1) It is the duty of Indian writers to give expression to the changes in Indian life and to assist the spirit of progress in the country by introducing scientific rationalism in literature. They should undertake to develop an attitude of literary criticism which will discourage the general reactionary and revivalist tendencies on questions like family, religion, sex, war and society, and to combat literary trends reflecting communalism, racial antagonism, sexual libertinism, and exploitation of man by man.

2) It is the object of our association to rescue literature from the conservative classes – to bring the arts into the closest touch with the people...

3) We believe that the new literature of India must deal with the basic problems of our existence today – the problems of hunger and poverty, social backwardness and political subjection.

4) All that arouses in us the critical spirit, which examines customs and institutions in the light of reason, which helps us to act, to organize ourselves, to transform, we accept as progressive.

But it was this double phenomenon – censorship coupled with literary protest – that cemented Angaaray’s career in Urdu letters. So important was the phenomenon of Angaaray’s publication and censorship that it has variously been understood to inaugurate two different literary movements (which later were in opposition to one another): progressivism (which later became the banner of a more doctrinaire Socialist Realism) and modernism (whose later practitioners found themselves in conflict and tension with some of the stalwarts of the Progressives). This is all the more interesting because very few copies of the book were available, few people record having read the book, and the literary tradition makes mention of the short stories as an event, but there is very little critical attention paid to the stories themselves. Angaaray, then, is usually either lionised as a harbinger of new innovations in Urdu letters or is seen, unfortunately, as a literary failure. In fact, the farther the critic is removed from the 1930s, the simpler it becomes to view the polemics of the collection as crass and blunt:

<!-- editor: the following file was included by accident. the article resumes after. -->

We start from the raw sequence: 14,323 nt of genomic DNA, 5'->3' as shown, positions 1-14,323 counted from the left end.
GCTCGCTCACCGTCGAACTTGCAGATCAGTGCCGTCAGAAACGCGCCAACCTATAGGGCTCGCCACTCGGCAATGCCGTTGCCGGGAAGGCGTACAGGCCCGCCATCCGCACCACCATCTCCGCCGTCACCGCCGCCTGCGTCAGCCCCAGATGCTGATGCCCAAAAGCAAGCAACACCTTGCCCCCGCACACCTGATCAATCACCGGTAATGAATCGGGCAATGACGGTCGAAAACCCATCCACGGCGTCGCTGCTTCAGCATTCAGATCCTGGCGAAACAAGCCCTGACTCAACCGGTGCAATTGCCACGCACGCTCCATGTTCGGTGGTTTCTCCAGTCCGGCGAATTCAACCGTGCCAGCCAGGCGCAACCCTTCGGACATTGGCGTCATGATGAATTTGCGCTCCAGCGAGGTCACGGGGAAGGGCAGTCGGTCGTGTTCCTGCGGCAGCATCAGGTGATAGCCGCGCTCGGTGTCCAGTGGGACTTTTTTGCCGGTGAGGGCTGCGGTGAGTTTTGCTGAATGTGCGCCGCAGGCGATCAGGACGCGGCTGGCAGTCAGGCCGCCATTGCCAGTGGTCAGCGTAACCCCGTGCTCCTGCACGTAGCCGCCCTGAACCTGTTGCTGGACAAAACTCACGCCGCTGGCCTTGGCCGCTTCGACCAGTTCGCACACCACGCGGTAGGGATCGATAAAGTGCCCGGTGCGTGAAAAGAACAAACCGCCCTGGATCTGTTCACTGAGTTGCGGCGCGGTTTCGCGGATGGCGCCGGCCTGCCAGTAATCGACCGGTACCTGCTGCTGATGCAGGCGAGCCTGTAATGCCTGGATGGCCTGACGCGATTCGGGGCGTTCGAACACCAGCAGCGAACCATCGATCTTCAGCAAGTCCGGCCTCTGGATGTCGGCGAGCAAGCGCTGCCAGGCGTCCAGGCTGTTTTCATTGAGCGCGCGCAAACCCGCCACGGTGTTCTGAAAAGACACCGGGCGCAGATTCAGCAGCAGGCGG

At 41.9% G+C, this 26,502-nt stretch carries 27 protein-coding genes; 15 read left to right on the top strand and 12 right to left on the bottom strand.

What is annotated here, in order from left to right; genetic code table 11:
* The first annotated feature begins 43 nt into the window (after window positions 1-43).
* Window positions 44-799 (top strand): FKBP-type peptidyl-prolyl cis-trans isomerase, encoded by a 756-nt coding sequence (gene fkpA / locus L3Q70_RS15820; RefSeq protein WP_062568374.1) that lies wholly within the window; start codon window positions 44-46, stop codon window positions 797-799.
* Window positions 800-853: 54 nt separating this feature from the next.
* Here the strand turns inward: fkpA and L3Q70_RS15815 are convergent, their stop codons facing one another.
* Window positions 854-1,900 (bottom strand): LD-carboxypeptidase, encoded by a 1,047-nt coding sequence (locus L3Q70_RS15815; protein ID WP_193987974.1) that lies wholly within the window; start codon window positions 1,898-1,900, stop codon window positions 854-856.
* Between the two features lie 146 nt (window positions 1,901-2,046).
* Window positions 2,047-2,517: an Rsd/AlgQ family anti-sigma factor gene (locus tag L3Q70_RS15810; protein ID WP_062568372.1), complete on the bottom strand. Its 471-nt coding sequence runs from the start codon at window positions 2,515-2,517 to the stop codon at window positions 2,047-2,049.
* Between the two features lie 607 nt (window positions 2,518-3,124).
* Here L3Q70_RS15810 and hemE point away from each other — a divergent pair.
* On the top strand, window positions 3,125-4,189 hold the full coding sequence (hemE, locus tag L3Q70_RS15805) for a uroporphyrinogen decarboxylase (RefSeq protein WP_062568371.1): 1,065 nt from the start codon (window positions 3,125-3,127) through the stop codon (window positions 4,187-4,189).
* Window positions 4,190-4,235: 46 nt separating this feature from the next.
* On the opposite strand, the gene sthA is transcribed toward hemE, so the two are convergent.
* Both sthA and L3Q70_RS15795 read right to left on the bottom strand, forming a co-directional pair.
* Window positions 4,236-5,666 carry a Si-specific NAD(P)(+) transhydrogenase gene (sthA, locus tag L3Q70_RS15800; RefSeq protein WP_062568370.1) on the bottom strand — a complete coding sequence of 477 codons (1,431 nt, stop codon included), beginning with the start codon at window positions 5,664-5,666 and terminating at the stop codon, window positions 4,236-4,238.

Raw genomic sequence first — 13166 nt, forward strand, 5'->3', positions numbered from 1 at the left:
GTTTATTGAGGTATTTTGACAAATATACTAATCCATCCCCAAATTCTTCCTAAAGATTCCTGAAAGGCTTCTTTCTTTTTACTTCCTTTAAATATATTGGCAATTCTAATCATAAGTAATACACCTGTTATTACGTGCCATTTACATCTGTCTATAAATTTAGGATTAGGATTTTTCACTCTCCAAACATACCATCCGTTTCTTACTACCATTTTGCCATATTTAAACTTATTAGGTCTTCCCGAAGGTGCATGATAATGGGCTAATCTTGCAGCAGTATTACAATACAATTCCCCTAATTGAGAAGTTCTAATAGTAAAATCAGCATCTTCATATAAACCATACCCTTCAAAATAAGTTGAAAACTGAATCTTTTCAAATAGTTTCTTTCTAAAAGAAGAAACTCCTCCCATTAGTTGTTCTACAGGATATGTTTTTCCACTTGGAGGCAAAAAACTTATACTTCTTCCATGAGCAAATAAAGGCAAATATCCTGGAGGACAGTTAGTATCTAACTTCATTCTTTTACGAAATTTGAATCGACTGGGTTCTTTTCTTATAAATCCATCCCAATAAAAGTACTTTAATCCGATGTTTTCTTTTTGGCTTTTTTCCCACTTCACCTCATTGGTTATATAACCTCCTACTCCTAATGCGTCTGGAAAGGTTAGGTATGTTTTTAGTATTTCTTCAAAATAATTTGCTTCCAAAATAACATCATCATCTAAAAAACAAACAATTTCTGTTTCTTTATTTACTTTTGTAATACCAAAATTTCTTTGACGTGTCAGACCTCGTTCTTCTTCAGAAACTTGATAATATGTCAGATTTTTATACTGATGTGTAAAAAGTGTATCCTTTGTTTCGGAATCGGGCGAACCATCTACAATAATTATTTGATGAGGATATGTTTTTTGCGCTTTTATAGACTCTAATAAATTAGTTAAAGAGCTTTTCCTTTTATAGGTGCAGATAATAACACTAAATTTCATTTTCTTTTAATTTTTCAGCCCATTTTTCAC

Some critics have identified Angare, a collection of short stories, as the earliest specimen of progressive writing. There is no doubt that it burst on our literary scene in 1932 like a big explosion and annoyed the orthodox sections considerably. They mounted a powerful protest and succeeded in getting it banned. The stories were not technically of a very high calibre but sent the message home that nothing was taboo in literature. With all this, it came before the birth of the movement and must be treated as a freak and not the beginning of the movement.

But such a view of the book – as a failed early experiment – does little justice to either the art or the ambition of the short-story collection. The authors of the stories had hoped, as they argued in their ‘In Defence of “Angarey”: Shall We Submit to Gagging?’ – printed soon after the controversy around the book was unleashed – that they could reveal the problems extant in Muslim communities and begin a long-overdue conversation about them with an eye towards substantive reforms. They wrote in reply to their critics:

The authors of this book do not wish to make any apology for it. They leave it to float or sink of itself. They are not afraid of the consequences of having launched it. They only wish to defend ‘the right of launching it and all other vessels like it’...they stand for the right of free criticism and free expression in all matters of the highest importance to the human race in general and the Indian people in particular. They have chosen the particular field of Islam, not because they bear any ‘special’ malice, but because, being born into that particular society, they felt themselves better qualified to speak for that alone. They were more sure of their ground there.

Excerpted with permission from Angaaray by Penguin Books India. Translated by Snehal Shingavi.